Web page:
At operation 915, there is a switching to perform a pure shuffling scheme from the combined noshuffling scheme and shuffling scheme based on one or more predetermined criterion. The predetermined criterion can be the learning rate, or the error rate, or a combination of the two, or some other metric. The pure shuffling can provide for fewer errors in the training of the models, particularly with big data.

At 920, the machine learning model is trained with the training data based on performing the pure shuffling scheme, and the combined noshuffling scheme and shuffling scheme.
Example Particularly Configured Computing Device

FIG. 10 provides a functional block diagram illustration 1000 of a computer hardware platform. In particular, FIG. 10 illustrates a particularly configured network or host computer platform 1000, as may be used to implement the method shown in FIG. 9. The computer platform 1000 may include a central processing unit (CPU) 1004, a hard disk drive (HDD) 1006, random access memory (RAM) and/or readonly memory (ROM) 1008, a keyboard 1010, a mouse 1012, a display 1014, and a communication interface 1016, which are connected to a system bus 1002. The HDD 1006 can include data stores.

In one embodiment, the HDD 1006 has capabilities that include storing a program that can execute various processes, such as the hybrid randomized shuffling module 1020, as discussed in a manner described herein above, and is configured to manage the overall process.

The noshuffling module 1025 is configured to perform the gradient descent operations with the nonshuffling operations.

The shuffling module 1030 is configured to perform just shuffling, and this shuffling module 1030 is switched over from the noshuffling module 1025 when one or more predetermined criterion are met. A threshold learning rate, or a threshold error rate can trigger the switching to operation of the pure shuffling module 1030.

The machine learning module 1035 is configured to train the machine learning models that are used in the training of, for example, a deep neural network (DNN).

The machine learning framework generator module 1040 is configured to generate a framework by which an optimization process to determine a highest convergence rate may occur. The machine learning framework generator module 1040 may be preloaded with user selected data, or alternatively may prompt for such data.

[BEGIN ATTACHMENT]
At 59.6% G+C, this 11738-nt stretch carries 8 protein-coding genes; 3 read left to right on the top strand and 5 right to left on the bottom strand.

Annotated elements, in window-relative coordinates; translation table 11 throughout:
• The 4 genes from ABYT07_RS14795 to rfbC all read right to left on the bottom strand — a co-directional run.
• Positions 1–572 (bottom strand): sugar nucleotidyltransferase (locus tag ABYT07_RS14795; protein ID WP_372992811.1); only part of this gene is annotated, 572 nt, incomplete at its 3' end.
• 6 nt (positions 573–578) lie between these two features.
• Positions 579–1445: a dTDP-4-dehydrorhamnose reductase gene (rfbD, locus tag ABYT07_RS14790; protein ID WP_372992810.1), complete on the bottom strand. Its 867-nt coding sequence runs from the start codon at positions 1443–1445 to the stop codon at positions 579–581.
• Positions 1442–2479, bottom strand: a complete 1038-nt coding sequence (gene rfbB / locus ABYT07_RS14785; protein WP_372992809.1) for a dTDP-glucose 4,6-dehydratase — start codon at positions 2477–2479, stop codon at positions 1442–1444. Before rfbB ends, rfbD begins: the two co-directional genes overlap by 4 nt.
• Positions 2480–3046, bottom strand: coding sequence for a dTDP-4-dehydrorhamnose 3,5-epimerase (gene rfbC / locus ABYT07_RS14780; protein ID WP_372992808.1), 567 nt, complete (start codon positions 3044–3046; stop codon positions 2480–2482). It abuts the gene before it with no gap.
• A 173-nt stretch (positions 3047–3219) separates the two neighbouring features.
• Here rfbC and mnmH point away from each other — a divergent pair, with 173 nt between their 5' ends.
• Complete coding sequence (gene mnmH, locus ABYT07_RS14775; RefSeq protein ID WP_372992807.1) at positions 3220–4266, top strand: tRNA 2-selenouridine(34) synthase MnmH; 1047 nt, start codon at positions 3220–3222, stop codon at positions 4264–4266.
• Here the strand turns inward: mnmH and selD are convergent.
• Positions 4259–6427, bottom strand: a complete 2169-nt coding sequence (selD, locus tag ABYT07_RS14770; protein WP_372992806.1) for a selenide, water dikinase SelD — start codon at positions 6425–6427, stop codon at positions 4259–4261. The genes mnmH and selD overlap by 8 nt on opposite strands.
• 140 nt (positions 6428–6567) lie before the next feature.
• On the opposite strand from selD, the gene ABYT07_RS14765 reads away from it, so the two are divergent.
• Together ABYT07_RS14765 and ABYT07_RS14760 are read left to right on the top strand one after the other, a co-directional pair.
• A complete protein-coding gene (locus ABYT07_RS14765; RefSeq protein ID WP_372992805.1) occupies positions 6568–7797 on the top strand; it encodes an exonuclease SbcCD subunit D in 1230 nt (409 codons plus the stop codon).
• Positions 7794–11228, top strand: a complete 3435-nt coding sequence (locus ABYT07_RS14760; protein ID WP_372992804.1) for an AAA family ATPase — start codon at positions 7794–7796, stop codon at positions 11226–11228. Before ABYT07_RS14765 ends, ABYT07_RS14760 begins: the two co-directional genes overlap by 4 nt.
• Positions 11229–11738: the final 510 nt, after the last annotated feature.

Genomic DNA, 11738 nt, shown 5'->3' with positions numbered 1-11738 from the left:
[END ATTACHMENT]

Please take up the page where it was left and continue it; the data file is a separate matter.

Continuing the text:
The training data module 1045 includes the data samples of big data that are used for training the machine learning models.
Example Cloud Platform

As discussed above, functions relating to environmental and ecological optimization methods may include a cloud. It is to be understood that although this disclosure includes a detailed description of cloud computing as discussed herein below, implementation of the teachings recited herein is not limited to a cloud computing environment. Rather, embodiments of the present disclosure are capable of being implemented in conjunction with any other type of computing environment now known or later developed.

Cloud computing is a model of service delivery for enabling convenient, ondemand network access to a shared pool of configurable computing resources (e.g., networks, network bandwidth, servers, processing, memory, storage, applications, virtual machines, and services) that can be rapidly provisioned and released with minimal management effort or interaction with a provider of the service. This cloud model may include at least five characteristics, at least three service models, and at least four deployment models.

Characteristics are as follows: